Vidarbha village to get rights to harvest bamboo
Mendha Lekha, a tiny hamlet with a population of 450 Gond tribals will be the first village in the country to be granted transit passes to manage and harvest bamboo by Union forest minister Jairam Ramesh, this Wednesday.mumbai Updated: Apr 26, 2011 01:52 IST
Mendha Lekha, a tiny hamlet with a population of 450 Gond tribals will be the first village in the country to be granted transit passes to manage and harvest bamboo by Union forest minister Jairam Ramesh, this Wednesday.
Ramesh will visit Gadchiroli with chief minister Prithviraj Chavan to launch the initiative of declaring bamboo as a minor forest produce under Forest Right Act, thereby giving tribals right to manage this forest resource.
This is also Chavan’s first visit to the naxal-affected district.
On Monday, Chavan took a review meeting of the forest department to discuss pending issues of the Vidarbha region such as promoting wildlife tourism here and reclassification of shrubs as forests land.
He also issued directives to ensure that steps are taken to implement bamboo as a minor forest produce before the Gadchiroli visit.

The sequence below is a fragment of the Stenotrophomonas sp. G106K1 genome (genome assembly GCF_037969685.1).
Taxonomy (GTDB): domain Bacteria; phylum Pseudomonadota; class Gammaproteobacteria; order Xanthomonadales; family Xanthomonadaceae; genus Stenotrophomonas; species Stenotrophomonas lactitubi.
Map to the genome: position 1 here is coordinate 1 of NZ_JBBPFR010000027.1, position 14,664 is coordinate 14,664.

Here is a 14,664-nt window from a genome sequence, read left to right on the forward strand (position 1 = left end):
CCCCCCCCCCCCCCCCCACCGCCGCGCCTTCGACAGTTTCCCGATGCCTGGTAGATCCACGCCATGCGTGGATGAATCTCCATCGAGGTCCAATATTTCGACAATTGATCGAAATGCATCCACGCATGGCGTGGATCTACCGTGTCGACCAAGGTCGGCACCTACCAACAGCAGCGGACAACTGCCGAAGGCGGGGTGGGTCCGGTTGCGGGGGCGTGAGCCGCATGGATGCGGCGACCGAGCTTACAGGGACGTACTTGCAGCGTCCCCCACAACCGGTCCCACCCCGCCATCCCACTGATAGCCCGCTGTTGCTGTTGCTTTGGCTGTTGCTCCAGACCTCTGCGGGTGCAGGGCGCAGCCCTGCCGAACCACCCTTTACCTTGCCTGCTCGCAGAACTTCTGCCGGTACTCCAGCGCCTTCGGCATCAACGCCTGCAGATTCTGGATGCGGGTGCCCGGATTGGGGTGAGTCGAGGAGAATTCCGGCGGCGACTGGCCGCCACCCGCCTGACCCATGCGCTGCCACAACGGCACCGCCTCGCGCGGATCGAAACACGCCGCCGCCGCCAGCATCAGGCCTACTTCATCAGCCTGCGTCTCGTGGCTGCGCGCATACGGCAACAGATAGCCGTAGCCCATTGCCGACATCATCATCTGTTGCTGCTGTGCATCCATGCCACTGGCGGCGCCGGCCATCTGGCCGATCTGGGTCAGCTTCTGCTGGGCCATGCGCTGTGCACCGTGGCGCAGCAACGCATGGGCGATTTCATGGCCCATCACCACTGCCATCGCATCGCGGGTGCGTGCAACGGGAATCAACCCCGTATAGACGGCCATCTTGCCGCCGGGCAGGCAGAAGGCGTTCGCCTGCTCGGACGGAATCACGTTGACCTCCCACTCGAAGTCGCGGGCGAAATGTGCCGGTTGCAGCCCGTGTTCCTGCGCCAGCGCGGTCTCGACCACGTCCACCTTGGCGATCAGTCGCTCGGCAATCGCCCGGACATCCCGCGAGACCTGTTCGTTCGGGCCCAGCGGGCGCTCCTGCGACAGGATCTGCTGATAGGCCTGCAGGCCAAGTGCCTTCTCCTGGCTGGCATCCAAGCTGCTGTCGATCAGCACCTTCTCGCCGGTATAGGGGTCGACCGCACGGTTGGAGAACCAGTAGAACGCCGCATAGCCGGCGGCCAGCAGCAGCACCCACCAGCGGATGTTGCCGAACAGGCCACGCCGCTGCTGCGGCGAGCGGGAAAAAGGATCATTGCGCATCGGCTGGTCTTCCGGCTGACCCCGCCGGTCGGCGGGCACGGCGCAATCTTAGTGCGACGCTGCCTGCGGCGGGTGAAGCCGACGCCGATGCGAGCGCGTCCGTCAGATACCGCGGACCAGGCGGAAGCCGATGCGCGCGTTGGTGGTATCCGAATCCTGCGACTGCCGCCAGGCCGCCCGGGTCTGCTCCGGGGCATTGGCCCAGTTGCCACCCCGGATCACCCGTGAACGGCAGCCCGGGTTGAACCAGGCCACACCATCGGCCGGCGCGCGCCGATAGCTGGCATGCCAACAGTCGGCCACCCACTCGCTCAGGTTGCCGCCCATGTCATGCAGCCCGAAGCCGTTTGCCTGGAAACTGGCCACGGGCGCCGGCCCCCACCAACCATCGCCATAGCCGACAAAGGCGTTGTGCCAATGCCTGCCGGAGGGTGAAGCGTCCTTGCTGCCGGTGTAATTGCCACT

“Certain conditions have to be met under the Act to ensure transit passes are given to the gram sabha such as drawing up of management plans for commercial extraction of bamboo and notifying area where bamboo can be harvested. We have now given directives to local officials to ensure that to institutionalise this change,” said Anna Dani, state forest secretary.
There had been complaints from the village that forest officials had not been willing to issue transit passes or transfer rights to harvest bamboo to its gram sabha.
Ramesh had written to Chavan on March 21 asking him to announce bamboo as minor forest produce, entailing steps by the state forest department to hand over transit passes to the gram sabhas here.
Chavan also wants Ramesh’s ministry to issue guidelines on eco tourism to develop tourism facilities in Vidarbha’s 13 tiger reserves including Tadoba, Melghat and Nagzira.
The forest department had earlier consulted with Karnataka’s Jungle Lodges to prepare a plan to promote wildlife tourism but this has not taken off so far since there is no clarity from the Centre over how far can commercial activities like resorts be built in the forest areas.
Ramesh told the Hindustan Times on Monday: “This is small step forward in changing forest management model in the country.”
“For long, forests in the country have been managed as if tribals are enemies of the forests. This has to change. They should be made partners in forest regeneration. Forest department has an important role to play in anti-naxal strategy,’’ he added.